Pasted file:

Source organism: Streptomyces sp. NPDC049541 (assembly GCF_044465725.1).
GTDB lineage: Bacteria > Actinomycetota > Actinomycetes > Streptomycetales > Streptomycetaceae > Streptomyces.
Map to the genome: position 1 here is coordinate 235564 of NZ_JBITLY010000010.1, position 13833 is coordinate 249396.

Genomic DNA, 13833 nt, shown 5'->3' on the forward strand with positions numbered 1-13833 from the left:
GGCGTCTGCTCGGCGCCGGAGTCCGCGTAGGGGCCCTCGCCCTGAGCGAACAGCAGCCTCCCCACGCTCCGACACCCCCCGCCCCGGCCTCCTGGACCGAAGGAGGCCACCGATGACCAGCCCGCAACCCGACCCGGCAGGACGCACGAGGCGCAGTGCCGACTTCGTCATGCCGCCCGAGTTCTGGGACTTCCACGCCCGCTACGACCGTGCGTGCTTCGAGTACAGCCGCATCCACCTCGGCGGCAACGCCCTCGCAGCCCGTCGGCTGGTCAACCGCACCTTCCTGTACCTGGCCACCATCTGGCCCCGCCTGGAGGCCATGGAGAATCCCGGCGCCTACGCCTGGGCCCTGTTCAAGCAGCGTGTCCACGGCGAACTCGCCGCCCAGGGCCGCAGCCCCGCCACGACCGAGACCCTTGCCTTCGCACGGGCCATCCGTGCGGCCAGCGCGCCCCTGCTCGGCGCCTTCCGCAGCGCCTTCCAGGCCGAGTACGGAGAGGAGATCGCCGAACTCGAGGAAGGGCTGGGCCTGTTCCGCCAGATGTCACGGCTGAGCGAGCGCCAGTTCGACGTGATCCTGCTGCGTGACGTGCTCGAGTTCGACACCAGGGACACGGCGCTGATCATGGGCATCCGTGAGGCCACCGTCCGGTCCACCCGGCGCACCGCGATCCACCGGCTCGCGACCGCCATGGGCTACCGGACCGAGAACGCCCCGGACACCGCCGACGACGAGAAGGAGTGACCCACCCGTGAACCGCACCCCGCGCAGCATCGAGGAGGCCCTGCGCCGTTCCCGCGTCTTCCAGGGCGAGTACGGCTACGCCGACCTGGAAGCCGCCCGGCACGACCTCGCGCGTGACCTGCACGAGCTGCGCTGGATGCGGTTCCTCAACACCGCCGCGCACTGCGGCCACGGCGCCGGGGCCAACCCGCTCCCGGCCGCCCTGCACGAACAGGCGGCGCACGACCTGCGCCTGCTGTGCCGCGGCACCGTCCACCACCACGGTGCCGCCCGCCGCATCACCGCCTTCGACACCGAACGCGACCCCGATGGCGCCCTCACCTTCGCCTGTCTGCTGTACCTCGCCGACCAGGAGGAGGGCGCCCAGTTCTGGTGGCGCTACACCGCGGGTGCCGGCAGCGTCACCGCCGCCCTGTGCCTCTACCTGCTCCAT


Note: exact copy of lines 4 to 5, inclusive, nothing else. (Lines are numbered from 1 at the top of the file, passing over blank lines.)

Genomic DNA, 13833 nt, shown 5'->3' on the forward strand with positions numbered 1-13833 from the left:
GGCGTCTGCTCGGCGCCGGAGTCCGCGTAGGGGCCCTCGCCCTGAGCGAACAGCAGCCTCCCCACGCTCCGACACCCCCCGCCCCGGCCTCCTGGACCGAAGGAGGCCACCGATGACCAGCCCGCAACCCGACCCGGCAGGACGCACGAGGCGCAGTGCCGACTTCGTCATGCCGCCCGAGTTCTGGGACTTCCACGCCCGCTACGACCGTGCGTGCTTCGAGTACAGCCGCATCCACCTCGGCGGCAACGCCCTCGCAGCCCGTCGGCTGGTCAACCGCACCTTCCTGTACCTGGCCACCATCTGGCCCCGCCTGGAGGCCATGGAGAATCCCGGCGCCTACGCCTGGGCCCTGTTCAAGCAGCGTGTCCACGGCGAACTCGCCGCCCAGGGCCGCAGCCCCGCCACGACCGAGACCCTTGCCTTCGCACGGGCCATCCGTGCGGCCAGCGCGCCCCTGCTCGGCGCCTTCCGCAGCGCCTTCCAGGCCGAGTACGGAGAGGAGATCGCCGAACTCGAGGAAGGGCTGGGCCTGTTCCGCCAGATGTCACGGCTGAGCGAGCGCCAGTTCGACGTGATCCTGCTGCGTGACGTGCTCGAGTTCGACACCAGGGACACGGCGCTGATCATGGGCATCCGTGAGGCCACCGTCCGGTCCACCCGGCGCACCGCGATCCACCGGCTCGCGACCGCCATGGGCTACCGGACCGAGAACGCCCCGGACACCGCCGACGACGAGAAGGAGTGACCCACCCGTGAACCGCACCCCGCGCAGCATCGAGGAGGCCCTGCGCCGTTCCCGCGTCTTCCAGGGCGAGTACGGCTACGCCGACCTGGAAGCCGCCCGGCACGACCTCGCGCGTGACCTGCACGAGCTGCGCTGGATGCGGTTCCTCAACACCGCCGCGCACTGCGGCCACGGCGCCGGGGCCAACCCGCTCCCGGCCGCCCTGCACGAACAGGCGGCGCACGACCTGCGCCTGCTGTGCCGCGGCACCGTCCACCACCACGGTGCCGCCCGCCGCATCACCGCCTTCGACACCGAACGCGACCCCGATGGCGCCCTCACCTTCGCCTGTCTGCTGTACCTCGCCGACCAGGAGGAGGGCGCCCAGTTCTGGTGGCGCTACACCGCGGGTGCCGGCAGCGTCACCGCCGCCCTGTGCCTCTACCTGCTCCAT